Figures released today by the Insolvency Service show that higher insolvencies in the 12 months ending Q3 2023 have been driven by increases in consumer-facing industries such as leisure, hospitality and retail.
In the 12 months to Q3 2023, insolvencies in the accommodation and food services industry were up 48 per cent and jumped 52 per cent in wholesale and retail in the same period.
The British Independent Retailers Association (BIRA), which works with over 6,000 independent businesses of all sizes across the UK, said it was “saddened” to see the latest insolvency figures showing worst year since 2009 with insolvencies up 10 per cent from a year ago in the three months to the end of September.
Statistics for July to September 2023 show that there were 6208 registered company insolvencies. comprising 4,965 creditors’ voluntary liquidations (CVLs), 735 compulsory liquidations, 466 administrations, 41 company voluntary arrangements (CVAs) and one receivership appointment.
After seasonal adjustment, the number of company insolvencies in Q3 2023 was 2% lower than in Q2 2023, but 10% higher than in Q3 2022. The last two quarters saw the highest quarterly insolvency numbers since Q2 2009 and the highest numbers of CVLs since the start of the series in 1960.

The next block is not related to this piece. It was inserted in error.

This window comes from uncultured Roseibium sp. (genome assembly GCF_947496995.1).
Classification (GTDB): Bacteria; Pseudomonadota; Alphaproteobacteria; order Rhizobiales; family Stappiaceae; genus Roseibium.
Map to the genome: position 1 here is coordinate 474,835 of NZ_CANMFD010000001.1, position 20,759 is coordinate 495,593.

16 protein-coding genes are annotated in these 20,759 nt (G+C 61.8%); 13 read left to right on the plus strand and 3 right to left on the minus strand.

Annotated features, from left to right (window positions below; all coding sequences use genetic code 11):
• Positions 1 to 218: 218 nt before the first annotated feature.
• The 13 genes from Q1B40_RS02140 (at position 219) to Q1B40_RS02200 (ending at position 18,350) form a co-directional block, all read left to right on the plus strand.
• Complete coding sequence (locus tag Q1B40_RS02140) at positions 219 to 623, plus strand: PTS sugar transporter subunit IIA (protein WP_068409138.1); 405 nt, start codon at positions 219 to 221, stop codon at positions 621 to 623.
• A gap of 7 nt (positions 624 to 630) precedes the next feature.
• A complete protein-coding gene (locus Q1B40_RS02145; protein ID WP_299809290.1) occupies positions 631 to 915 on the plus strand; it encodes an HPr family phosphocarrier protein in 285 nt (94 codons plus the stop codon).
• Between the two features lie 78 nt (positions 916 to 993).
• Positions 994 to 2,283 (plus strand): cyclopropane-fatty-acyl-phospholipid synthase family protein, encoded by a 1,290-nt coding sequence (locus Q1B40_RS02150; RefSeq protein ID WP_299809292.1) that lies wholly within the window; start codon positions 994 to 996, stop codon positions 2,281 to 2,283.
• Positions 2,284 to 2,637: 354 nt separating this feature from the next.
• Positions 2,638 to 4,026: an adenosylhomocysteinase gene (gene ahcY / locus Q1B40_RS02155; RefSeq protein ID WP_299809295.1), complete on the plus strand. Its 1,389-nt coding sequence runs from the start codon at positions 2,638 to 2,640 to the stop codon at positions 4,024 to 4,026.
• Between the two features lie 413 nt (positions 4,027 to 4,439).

“This news is very worrying. Our members are telling us all the time how difficult it is on the high street,” said Andrew Goodacre, CEO of Bira.
“Comments that are coming through to us and I’m hearing all the time from our indie retailers are that its ‘tougher than Covid’ and that they are feeling ‘worn out’. Indie retailers are resilient and will keep going but they need some support, something to help them through this difficult period.
“It is why we are calling on the Chancellor to use his Autumn statement to retain the retail discount on business rates at 75 per cent. Any increases in this tax burden will push more businesses into closure and there will be many more empty units on the high streets throughout the UK. We have submitted this proposal to the Treasury, along with other ideas such as increasing the employer’s national insurance allowance and reducing corporation tax to help the smaller retailers,” he added.
Robyn Duffy, senior analyst for consumer markets at leading audit, tax and consulting firm RSM UK, said:
“‘”The retail, leisure and hospitality industries will have experienced one of their toughest trading environments to date over the last year. Post-lockdown hopes for a rebound were high, with the anticipation that pent up demand would be unleashed. But high inflation sucked that demand out of the market and caused an increase in input costs across every area of the business, from raw materials to utility and fuels bills. These industries have also struggled to bring staff back into the workforce, which has led to significant wage rises in a bid to keep up with competitors and secure talent. As a result, we’ve seen the dial on insolvencies move significantly in the past 12 months.
“In the retail sector, many businesses have made significant efforts to drive down excess stock throughout 2023, which will have helped ease pressures on balance sheets. This, coupled with the easing of input costs certainly paints a rosier picture on the supply side for these businesses.”